Can anyone please explain the the difference between a vector and a matrix?

I just took Calculus 3 last semester at my University and got comfortable with the idea of vectors, vector-valued functions, and basic vector operations like the dot and cross products.

This semester, I'm taking Differential Equations and we seem to be throwing around the terms "vector" and "matrix" as if they're interchangeable, especially now that we're studying systems of first-order differential equations. Additionally, there's mention of "vector spaces" which haven't been clearly explained to me.

The last time I dealt with matrices was in Algebra II in the 9th grade about 4 years ago, so there's quite a disconnect here. I feel like if I had taken Linear Algebra, this course would have been easier since my professor keeps saying "if you've taken Linear Algebra, then this should be familiar to you" which isn't exactly helpful.

Can anyone help me bridge these gaps in my understanding?

• vector is a skinny matrix. – Memming Nov 19 '15 at 13:25
• Vector spaces are the main objects of study in linear algebra, so you'll need to study that to understand the relationship between matrices and vectors. My suggestion: find some short intro to linear algebra and start working through it. – user137731 Nov 19 '15 at 13:29
• Can you give a more specific example of how the terms "vector" and "matrix" are being used as if they're interchangeable? – littleO Nov 14 '17 at 3:58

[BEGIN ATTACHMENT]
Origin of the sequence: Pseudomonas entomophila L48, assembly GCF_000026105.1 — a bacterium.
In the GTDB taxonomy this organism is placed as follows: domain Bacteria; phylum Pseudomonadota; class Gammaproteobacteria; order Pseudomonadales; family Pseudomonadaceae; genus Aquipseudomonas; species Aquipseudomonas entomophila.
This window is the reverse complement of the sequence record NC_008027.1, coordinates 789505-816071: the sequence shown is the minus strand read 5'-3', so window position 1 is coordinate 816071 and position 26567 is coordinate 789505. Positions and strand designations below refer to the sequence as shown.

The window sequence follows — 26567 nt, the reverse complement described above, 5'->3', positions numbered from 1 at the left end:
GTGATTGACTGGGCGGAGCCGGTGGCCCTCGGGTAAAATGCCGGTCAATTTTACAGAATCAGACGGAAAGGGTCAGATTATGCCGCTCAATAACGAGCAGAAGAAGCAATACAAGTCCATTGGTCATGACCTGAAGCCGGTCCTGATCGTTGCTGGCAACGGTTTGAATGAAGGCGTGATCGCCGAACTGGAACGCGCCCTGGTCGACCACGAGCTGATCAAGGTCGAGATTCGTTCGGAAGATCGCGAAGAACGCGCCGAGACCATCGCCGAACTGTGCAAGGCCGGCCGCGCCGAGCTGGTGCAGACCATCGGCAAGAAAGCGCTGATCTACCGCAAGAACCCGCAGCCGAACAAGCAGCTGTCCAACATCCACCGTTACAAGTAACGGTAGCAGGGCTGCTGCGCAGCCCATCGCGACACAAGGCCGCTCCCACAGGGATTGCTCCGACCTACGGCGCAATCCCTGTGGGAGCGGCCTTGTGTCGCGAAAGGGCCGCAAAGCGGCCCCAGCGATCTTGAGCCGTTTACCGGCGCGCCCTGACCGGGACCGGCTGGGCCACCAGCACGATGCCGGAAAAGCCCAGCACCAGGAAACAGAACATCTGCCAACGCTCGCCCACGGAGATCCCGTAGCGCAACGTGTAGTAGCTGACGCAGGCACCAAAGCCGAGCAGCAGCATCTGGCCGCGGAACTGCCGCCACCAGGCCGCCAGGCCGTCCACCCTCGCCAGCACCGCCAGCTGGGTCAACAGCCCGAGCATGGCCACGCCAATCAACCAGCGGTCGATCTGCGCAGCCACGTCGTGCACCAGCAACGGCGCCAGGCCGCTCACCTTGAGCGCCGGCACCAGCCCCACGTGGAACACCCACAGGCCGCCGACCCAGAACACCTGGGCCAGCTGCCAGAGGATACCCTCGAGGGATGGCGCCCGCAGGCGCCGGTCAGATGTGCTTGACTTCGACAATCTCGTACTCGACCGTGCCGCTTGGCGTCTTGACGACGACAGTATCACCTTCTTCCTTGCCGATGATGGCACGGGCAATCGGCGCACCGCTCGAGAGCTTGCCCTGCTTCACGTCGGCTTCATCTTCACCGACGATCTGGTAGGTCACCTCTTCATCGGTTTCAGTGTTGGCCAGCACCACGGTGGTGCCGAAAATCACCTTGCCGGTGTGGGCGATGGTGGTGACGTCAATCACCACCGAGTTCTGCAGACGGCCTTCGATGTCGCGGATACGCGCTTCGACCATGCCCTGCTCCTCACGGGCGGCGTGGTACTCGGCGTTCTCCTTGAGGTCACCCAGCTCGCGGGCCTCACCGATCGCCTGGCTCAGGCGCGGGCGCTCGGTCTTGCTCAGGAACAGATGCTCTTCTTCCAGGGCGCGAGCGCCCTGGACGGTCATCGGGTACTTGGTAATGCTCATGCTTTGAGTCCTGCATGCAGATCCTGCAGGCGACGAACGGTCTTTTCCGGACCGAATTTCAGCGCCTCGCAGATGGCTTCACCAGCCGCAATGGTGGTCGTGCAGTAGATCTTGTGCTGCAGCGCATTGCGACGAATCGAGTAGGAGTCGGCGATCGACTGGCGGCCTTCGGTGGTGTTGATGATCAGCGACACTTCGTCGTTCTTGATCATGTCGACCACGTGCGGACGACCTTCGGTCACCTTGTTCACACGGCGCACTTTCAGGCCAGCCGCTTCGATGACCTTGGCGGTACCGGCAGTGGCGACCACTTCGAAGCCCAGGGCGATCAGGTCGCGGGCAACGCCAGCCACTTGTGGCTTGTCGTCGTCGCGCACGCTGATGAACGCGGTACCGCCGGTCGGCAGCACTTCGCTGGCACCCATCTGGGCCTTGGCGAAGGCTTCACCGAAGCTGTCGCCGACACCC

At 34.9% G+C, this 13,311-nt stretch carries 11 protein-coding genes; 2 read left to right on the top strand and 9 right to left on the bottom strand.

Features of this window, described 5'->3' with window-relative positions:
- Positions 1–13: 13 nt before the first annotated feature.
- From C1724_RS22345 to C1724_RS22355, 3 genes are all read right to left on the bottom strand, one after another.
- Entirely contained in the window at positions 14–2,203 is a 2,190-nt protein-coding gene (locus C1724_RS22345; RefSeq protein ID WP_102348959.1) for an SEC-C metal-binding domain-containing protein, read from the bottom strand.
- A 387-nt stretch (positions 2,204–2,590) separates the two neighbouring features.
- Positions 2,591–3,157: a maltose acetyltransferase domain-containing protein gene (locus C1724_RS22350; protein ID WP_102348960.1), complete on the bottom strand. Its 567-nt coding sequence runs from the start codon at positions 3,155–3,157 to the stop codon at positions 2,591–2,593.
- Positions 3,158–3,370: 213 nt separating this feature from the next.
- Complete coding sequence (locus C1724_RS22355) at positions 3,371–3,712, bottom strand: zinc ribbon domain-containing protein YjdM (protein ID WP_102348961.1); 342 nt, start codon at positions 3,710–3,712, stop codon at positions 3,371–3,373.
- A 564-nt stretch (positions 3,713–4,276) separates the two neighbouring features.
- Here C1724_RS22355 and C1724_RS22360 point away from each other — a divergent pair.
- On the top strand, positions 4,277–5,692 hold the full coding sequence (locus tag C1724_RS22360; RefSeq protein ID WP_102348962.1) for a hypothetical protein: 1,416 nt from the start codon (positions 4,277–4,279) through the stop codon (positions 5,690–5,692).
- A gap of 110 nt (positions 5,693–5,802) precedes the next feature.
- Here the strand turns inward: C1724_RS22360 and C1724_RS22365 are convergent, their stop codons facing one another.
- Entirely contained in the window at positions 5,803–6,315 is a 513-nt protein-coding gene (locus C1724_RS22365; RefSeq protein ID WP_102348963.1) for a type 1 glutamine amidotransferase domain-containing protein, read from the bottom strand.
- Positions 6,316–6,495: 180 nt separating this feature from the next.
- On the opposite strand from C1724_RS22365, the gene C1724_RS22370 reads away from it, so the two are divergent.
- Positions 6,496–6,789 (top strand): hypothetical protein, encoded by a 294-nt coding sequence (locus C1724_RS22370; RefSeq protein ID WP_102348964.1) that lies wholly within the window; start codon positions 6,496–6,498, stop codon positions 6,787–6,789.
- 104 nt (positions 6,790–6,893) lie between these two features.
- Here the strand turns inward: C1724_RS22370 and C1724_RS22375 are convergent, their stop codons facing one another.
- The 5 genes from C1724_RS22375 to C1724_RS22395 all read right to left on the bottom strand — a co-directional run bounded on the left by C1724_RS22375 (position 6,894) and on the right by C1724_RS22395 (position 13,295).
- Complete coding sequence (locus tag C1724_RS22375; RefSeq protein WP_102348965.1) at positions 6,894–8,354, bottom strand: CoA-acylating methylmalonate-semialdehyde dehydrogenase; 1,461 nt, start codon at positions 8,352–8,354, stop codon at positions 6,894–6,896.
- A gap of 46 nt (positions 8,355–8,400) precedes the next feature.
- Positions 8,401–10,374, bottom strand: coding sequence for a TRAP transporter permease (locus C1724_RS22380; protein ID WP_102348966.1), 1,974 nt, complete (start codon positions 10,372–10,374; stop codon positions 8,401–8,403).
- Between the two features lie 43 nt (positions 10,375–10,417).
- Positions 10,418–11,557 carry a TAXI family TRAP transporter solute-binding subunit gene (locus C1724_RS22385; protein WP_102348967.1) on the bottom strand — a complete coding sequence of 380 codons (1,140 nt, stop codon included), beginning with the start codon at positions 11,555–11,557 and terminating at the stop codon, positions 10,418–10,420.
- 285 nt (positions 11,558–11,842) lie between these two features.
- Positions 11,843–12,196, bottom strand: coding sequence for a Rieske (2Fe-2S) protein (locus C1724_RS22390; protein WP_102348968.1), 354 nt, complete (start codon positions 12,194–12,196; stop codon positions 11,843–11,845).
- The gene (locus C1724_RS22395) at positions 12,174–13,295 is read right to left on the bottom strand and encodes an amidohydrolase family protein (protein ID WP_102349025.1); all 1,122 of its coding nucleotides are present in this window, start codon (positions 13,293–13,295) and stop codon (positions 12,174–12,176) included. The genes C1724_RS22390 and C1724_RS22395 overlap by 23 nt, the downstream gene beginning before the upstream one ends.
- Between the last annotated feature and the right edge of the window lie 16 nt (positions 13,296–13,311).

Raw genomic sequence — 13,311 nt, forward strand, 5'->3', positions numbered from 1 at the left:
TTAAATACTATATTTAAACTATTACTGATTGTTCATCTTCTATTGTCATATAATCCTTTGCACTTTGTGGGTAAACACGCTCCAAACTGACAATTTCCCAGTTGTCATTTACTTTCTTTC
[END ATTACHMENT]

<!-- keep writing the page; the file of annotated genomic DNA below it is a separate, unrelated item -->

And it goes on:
Very roughly speaking ...

A matrix is a 2-dimensional array of numbers. If the array has $m$ rows and $n$ columns, we say that we have a matrix of size $m \times n$.

A vector can be regarded as a special type of matrix. A row vector is a matrix of size $1 \times n$, and a column vector is a matrix of size $m \times 1$.

You probably know how to multiply matrices. Since vectors are just special types of matrices, you know how to multiply a matrix times a vector. Multiplying by a matrix is often used as a way to somehow "transform" a vector (to rotate it or mirror it or scale it, for example).

There are canonical bijections:

$$\mathbb{R}^n \cong \mathbb{R}^{1\times n} \cong \mathbb{R}^{n\times 1}$$

You can think of an $n$-component vector as a $1\times n$-matrix or as a $n\times 1$-matrix. People then like to pretend all the above sets are actually equal.

The advantage of this identification is that matrix multiplication can then be done with vectors or vectors and matrices without an extra definition.

On the other hand: I pretended "vector" means "tuple". Obviously vector spaces can contain all sorts of things. In particular, there is always an $\mathbb{R}$-vector space of $\mathbb{R}^{m\times n}$ matrices. But usually people don't call these matrices vectors, as far as I know.

• Since the OP doesn't understand matrices and vectors, he (or she) probably won't find "canonical bijections" very helpful. – bubba Nov 28 '15 at 9:35
• @bubba There is an (I believe) easy explanation of the fact underneath said statement. If the OP finds your answer more helpful, that's totally fine. But I will leave mine here anyway. Sometimes, I'd rather make an answer that benefits alot of people, not only the OP. – Stefan Perko Nov 28 '15 at 20:57

Vector is 1 dimensional, so it is either only in "column" or "row" form. Matrix is 2 dimensional, it has both columns and rows and called m*n matrix(m columns and n rows). There is also "list" that includes both vectors and matrices and also other data formats(character formats - you will need this terminology in R)

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